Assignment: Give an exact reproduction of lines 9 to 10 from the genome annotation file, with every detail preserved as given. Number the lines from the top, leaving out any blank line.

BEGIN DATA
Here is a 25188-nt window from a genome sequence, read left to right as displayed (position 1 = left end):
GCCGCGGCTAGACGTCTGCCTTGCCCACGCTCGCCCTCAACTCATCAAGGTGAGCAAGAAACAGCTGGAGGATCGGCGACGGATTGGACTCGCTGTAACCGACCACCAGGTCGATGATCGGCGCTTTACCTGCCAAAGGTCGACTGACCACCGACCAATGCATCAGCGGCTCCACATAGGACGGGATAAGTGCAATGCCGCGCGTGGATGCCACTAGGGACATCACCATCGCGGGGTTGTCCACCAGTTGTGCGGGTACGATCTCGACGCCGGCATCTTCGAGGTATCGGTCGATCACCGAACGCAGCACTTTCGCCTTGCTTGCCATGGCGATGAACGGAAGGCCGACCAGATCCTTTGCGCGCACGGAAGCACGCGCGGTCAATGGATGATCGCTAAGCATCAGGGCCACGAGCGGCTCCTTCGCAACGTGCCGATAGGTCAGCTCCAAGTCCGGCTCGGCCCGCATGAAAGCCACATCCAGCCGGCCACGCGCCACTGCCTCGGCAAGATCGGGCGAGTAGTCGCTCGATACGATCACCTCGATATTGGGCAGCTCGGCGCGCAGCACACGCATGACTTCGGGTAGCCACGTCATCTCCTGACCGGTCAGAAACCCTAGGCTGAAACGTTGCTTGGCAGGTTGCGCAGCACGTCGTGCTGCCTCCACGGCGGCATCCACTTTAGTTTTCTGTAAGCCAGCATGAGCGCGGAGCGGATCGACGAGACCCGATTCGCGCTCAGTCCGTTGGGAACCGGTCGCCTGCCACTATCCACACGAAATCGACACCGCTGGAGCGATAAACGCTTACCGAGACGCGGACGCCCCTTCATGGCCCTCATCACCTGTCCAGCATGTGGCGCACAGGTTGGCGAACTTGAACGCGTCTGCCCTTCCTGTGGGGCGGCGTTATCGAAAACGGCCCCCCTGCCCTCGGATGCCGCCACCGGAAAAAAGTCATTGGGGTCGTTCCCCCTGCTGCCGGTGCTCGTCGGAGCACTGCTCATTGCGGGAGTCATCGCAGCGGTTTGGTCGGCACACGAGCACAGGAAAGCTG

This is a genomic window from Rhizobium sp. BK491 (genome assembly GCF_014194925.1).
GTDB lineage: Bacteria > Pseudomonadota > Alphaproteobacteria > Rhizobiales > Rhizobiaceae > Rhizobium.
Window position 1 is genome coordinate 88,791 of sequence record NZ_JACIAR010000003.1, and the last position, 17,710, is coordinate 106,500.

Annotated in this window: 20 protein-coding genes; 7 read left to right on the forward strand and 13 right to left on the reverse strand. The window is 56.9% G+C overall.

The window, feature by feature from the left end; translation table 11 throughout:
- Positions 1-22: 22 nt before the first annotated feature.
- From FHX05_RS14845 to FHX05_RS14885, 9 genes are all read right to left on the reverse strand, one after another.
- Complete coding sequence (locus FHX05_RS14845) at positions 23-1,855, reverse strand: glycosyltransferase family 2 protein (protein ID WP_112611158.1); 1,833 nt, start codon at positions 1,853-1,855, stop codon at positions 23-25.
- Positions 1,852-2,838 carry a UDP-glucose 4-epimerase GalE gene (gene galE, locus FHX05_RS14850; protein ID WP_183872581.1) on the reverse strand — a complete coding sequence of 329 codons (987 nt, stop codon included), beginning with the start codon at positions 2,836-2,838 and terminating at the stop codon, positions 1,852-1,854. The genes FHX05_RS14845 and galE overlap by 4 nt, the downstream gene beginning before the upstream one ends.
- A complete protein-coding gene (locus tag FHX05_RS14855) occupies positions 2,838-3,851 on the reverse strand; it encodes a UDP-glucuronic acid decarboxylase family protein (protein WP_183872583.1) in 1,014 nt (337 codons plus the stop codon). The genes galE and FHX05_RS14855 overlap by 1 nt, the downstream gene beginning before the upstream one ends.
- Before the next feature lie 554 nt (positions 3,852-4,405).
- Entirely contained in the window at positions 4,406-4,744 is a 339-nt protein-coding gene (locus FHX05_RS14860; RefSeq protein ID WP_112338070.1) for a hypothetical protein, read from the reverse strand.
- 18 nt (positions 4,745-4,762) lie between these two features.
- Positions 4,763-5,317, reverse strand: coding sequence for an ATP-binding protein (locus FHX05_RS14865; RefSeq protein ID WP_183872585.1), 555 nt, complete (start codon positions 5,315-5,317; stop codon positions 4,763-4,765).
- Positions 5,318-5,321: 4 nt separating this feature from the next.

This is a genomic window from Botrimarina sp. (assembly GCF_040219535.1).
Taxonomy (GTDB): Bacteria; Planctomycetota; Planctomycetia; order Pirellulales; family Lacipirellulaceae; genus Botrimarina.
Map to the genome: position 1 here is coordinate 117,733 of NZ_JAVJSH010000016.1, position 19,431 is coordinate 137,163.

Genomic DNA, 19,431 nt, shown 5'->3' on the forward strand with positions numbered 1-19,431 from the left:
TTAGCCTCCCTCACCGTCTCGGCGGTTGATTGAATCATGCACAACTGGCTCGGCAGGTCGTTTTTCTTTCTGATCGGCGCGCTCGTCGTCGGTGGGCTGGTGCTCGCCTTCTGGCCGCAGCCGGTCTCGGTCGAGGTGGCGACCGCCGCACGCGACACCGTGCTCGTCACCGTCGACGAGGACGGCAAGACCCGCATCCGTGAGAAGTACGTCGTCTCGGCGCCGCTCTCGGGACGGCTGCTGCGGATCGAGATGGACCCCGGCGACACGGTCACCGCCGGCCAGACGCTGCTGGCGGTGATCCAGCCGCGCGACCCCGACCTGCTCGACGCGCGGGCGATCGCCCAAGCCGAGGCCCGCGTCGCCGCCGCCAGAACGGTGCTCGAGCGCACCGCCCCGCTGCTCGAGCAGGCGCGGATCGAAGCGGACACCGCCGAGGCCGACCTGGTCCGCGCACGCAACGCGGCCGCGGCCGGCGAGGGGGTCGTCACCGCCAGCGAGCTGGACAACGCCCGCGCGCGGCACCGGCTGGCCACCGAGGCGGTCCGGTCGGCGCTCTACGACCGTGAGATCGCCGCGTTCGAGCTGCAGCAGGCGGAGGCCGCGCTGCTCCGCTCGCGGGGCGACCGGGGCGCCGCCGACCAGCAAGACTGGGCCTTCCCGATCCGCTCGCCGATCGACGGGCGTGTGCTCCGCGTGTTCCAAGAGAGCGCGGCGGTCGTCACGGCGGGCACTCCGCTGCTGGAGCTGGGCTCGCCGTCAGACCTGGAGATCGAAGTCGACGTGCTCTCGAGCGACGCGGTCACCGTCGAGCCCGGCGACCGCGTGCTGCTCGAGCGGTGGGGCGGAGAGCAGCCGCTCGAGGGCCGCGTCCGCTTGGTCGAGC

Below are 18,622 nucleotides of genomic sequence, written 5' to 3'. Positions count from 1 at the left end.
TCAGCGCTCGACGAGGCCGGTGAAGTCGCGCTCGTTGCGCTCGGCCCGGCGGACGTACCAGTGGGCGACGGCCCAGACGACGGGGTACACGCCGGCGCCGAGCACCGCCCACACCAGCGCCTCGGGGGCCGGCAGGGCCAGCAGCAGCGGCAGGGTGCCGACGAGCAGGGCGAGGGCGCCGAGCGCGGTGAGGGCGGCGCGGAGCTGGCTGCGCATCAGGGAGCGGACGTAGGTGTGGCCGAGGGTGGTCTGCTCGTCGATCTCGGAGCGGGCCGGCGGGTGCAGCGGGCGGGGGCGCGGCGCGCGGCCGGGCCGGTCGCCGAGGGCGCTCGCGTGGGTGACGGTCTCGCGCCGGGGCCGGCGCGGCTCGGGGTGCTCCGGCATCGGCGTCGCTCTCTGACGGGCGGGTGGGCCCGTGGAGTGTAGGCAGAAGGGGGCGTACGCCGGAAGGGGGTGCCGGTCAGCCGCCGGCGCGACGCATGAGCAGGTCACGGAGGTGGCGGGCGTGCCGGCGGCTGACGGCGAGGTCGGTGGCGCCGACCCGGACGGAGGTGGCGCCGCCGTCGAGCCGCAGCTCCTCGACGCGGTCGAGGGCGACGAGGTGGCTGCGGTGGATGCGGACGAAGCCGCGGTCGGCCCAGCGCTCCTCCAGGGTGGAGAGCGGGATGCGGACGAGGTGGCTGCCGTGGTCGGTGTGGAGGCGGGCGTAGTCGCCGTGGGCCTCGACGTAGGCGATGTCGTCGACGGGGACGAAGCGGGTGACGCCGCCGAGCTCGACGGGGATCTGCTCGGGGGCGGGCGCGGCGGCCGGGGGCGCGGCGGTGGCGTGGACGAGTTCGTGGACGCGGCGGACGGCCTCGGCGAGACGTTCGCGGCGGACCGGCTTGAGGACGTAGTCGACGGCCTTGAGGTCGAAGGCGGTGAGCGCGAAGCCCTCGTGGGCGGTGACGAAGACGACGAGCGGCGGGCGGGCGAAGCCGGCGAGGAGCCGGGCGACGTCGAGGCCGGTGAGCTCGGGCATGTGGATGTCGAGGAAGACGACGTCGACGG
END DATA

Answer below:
- From FHX05_RS14845 to FHX05_RS14885, 9 genes are all read right to left on the reverse strand, one after another.
- Complete coding sequence (locus FHX05_RS14845) at positions 23-1,855, reverse strand: glycosyltransferase family 2 protein (protein ID WP_112611158.1); 1,833 nt, start codon at positions 1,853-1,855, stop codon at positions 23-25.